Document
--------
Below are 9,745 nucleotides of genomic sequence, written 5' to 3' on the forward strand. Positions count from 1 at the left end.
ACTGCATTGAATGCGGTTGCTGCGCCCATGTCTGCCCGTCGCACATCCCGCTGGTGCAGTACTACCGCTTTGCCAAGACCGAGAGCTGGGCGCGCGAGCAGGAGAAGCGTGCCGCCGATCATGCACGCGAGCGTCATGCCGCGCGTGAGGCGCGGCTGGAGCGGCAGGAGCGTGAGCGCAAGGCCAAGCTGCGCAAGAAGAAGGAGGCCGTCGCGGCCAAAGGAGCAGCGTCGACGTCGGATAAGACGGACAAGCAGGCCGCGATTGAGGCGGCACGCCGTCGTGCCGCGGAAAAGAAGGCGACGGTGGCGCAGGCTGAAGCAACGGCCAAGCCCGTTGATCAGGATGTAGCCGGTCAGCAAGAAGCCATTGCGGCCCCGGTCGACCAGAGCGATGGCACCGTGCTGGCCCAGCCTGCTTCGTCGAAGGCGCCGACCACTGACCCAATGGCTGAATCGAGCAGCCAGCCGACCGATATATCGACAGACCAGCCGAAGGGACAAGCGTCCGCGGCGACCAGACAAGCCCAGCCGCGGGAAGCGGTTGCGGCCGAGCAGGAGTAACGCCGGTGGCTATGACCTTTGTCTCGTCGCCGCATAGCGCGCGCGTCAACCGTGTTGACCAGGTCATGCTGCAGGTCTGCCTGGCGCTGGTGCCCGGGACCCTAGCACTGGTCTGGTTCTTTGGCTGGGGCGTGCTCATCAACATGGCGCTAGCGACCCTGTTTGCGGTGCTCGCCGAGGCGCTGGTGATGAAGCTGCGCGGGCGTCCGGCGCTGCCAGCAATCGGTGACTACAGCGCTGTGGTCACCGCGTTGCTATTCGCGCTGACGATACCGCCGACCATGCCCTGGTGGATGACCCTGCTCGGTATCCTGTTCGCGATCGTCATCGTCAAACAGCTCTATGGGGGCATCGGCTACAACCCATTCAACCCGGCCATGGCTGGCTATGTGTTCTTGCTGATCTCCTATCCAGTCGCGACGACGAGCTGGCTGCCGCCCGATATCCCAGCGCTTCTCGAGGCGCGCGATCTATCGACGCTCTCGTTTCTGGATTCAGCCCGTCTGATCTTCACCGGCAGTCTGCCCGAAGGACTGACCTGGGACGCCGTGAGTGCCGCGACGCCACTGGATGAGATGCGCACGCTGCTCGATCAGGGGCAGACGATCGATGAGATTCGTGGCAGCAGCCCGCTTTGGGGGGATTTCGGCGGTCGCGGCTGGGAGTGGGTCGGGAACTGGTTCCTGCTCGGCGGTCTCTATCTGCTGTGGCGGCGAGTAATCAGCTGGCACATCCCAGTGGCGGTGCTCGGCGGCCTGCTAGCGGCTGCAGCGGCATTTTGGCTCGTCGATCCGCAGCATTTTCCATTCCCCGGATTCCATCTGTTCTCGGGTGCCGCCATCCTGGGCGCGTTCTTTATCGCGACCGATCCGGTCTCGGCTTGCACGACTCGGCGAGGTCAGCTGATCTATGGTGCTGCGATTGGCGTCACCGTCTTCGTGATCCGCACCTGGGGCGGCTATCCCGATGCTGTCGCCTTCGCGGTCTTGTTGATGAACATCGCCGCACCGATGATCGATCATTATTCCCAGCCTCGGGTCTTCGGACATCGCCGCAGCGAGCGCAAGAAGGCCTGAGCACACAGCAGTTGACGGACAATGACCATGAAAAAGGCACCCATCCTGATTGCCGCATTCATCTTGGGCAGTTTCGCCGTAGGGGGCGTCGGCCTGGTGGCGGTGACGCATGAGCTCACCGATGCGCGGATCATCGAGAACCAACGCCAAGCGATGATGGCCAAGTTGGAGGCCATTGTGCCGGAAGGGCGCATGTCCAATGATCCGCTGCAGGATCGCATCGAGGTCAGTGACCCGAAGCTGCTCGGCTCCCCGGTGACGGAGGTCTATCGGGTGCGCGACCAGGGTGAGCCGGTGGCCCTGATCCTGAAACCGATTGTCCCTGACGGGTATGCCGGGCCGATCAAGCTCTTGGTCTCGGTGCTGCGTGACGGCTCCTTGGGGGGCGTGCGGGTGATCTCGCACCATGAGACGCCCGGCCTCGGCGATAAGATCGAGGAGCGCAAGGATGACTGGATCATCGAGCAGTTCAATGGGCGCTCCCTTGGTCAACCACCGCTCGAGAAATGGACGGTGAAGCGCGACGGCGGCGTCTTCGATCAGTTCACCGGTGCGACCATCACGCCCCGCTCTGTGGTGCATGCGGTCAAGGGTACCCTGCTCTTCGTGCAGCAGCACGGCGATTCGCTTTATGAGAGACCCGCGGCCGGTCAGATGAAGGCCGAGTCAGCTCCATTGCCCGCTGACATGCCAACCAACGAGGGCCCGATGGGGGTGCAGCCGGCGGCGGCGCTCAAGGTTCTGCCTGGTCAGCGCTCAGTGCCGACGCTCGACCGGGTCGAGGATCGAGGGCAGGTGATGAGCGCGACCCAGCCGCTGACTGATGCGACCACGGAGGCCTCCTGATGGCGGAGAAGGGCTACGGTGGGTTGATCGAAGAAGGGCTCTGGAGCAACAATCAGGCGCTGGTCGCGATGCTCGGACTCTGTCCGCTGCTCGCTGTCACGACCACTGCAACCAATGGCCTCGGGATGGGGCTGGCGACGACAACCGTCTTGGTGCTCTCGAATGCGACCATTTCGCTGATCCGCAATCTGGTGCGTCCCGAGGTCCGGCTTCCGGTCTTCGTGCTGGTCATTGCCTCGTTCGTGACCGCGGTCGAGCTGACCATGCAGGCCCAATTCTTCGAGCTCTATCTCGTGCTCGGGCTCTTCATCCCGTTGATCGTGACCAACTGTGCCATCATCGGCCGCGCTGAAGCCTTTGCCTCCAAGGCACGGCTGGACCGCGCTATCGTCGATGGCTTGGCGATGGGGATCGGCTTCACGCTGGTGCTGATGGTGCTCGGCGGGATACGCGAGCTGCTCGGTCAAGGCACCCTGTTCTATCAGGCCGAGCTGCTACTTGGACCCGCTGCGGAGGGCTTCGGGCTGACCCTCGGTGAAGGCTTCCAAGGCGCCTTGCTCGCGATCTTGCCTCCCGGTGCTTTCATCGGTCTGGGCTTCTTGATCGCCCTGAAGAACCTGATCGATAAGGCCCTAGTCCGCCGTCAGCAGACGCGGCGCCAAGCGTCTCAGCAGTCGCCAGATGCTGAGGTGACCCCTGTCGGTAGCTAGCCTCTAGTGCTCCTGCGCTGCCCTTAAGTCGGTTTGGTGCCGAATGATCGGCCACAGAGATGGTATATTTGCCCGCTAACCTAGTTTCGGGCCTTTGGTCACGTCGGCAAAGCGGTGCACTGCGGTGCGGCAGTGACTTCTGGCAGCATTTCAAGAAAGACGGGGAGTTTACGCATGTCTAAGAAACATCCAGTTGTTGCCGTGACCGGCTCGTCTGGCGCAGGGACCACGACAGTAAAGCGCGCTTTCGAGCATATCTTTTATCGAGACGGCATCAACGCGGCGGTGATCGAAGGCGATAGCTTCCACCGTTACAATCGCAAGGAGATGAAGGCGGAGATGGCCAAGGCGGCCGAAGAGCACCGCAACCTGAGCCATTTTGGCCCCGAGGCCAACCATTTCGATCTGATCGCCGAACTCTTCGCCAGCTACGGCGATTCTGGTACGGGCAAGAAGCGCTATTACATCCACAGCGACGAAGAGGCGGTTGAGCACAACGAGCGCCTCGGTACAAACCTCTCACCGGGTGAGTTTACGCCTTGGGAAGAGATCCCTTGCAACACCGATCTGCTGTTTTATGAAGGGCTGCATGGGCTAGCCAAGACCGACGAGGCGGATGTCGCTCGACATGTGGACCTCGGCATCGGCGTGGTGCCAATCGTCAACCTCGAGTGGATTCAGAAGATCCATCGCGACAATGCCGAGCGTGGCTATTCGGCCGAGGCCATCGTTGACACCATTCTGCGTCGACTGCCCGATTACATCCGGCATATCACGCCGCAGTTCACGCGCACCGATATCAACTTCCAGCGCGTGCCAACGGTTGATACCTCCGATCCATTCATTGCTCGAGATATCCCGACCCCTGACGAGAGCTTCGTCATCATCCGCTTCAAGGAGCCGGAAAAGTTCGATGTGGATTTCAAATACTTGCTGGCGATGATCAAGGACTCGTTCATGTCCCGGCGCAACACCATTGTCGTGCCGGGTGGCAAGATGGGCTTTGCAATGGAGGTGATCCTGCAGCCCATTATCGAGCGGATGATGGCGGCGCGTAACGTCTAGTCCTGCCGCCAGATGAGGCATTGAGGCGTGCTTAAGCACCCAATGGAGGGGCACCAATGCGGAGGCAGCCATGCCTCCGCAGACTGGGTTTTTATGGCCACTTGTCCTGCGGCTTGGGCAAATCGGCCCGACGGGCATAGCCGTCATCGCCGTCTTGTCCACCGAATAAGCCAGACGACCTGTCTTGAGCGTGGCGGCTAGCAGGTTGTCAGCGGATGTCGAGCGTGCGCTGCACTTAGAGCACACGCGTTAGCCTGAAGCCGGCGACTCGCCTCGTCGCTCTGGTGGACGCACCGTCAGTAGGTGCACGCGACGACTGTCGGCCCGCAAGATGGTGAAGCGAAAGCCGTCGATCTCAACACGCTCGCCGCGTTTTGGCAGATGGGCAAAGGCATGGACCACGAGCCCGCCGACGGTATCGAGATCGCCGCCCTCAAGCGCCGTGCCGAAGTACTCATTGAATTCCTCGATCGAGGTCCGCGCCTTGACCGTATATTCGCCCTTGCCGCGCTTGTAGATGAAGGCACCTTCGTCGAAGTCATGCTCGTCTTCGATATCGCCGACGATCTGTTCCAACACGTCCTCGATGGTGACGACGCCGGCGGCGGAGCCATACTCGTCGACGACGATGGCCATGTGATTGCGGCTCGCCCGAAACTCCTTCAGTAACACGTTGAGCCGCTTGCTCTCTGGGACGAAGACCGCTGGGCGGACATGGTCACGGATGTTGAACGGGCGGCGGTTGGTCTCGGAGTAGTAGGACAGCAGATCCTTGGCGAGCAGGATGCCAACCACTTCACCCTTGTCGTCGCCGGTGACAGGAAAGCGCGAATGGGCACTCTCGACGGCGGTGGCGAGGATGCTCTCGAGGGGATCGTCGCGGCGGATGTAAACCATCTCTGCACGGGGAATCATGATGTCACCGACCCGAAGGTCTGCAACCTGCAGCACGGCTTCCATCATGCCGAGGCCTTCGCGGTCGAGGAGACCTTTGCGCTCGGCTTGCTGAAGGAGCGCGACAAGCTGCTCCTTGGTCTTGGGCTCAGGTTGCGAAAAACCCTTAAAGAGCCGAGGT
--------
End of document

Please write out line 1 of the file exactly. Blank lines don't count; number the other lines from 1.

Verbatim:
Below are 9,745 nucleotides of genomic sequence, written 5' to 3' on the forward strand. Positions count from 1 at the left end.